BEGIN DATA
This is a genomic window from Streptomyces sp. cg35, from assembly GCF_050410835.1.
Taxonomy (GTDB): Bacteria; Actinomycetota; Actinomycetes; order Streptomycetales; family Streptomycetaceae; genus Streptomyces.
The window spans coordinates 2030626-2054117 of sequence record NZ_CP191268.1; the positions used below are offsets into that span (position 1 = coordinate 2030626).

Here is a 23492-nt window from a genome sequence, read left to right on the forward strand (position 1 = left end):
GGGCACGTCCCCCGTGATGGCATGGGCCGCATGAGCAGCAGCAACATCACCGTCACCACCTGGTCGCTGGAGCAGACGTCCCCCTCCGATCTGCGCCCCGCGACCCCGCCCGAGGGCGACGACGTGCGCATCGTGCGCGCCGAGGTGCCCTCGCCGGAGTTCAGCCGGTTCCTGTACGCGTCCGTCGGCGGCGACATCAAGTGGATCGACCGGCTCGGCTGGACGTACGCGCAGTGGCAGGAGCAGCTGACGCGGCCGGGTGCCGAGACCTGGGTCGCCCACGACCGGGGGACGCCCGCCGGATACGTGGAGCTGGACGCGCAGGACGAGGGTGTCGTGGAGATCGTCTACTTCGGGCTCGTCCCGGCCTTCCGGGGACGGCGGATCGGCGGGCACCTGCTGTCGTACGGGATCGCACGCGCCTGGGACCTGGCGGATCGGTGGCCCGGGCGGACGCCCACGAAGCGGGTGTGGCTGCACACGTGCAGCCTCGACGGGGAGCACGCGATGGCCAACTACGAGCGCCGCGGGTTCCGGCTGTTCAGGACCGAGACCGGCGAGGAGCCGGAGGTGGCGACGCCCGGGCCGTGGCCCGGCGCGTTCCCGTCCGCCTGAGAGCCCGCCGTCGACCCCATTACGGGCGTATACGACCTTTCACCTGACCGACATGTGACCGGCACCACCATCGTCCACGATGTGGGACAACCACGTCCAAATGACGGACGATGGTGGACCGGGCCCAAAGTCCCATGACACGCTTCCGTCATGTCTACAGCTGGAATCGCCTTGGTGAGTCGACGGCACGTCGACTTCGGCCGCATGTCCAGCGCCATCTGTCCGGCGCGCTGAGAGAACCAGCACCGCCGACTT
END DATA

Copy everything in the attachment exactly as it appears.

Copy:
This is a genomic window from Streptomyces sp. cg35, from assembly GCF_050410835.1.
Taxonomy (GTDB): Bacteria; Actinomycetota; Actinomycetes; order Streptomycetales; family Streptomycetaceae; genus Streptomyces.
The window spans coordinates 2030626-2054117 of sequence record NZ_CP191268.1; the positions used below are offsets into that span (position 1 = coordinate 2030626).

Here is a 23492-nt window from a genome sequence, read left to right on the forward strand (position 1 = left end):
GGGCACGTCCCCCGTGATGGCATGGGCCGCATGAGCAGCAGCAACATCACCGTCACCACCTGGTCGCTGGAGCAGACGTCCCCCTCCGATCTGCGCCCCGCGACCCCGCCCGAGGGCGACGACGTGCGCATCGTGCGCGCCGAGGTGCCCTCGCCGGAGTTCAGCCGGTTCCTGTACGCGTCCGTCGGCGGCGACATCAAGTGGATCGACCGGCTCGGCTGGACGTACGCGCAGTGGCAGGAGCAGCTGACGCGGCCGGGTGCCGAGACCTGGGTCGCCCACGACCGGGGGACGCCCGCCGGATACGTGGAGCTGGACGCGCAGGACGAGGGTGTCGTGGAGATCGTCTACTTCGGGCTCGTCCCGGCCTTCCGGGGACGGCGGATCGGCGGGCACCTGCTGTCGTACGGGATCGCACGCGCCTGGGACCTGGCGGATCGGTGGCCCGGGCGGACGCCCACGAAGCGGGTGTGGCTGCACACGTGCAGCCTCGACGGGGAGCACGCGATGGCCAACTACGAGCGCCGCGGGTTCCGGCTGTTCAGGACCGAGACCGGCGAGGAGCCGGAGGTGGCGACGCCCGGGCCGTGGCCCGGCGCGTTCCCGTCCGCCTGAGAGCCCGCCGTCGACCCCATTACGGGCGTATACGACCTTTCACCTGACCGACATGTGACCGGCACCACCATCGTCCACGATGTGGGACAACCACGTCCAAATGACGGACGATGGTGGACCGGGCCCAAAGTCCCATGACACGCTTCCGTCATGTCTACAGCTGGAATCGCCTTGGTGAGTCGACGGCACGTCGACTTCGGCCGCATGTCCAGCGCCATCTGTCCGGCGCGCTGAGAGAACCAGCACCGCCGACTT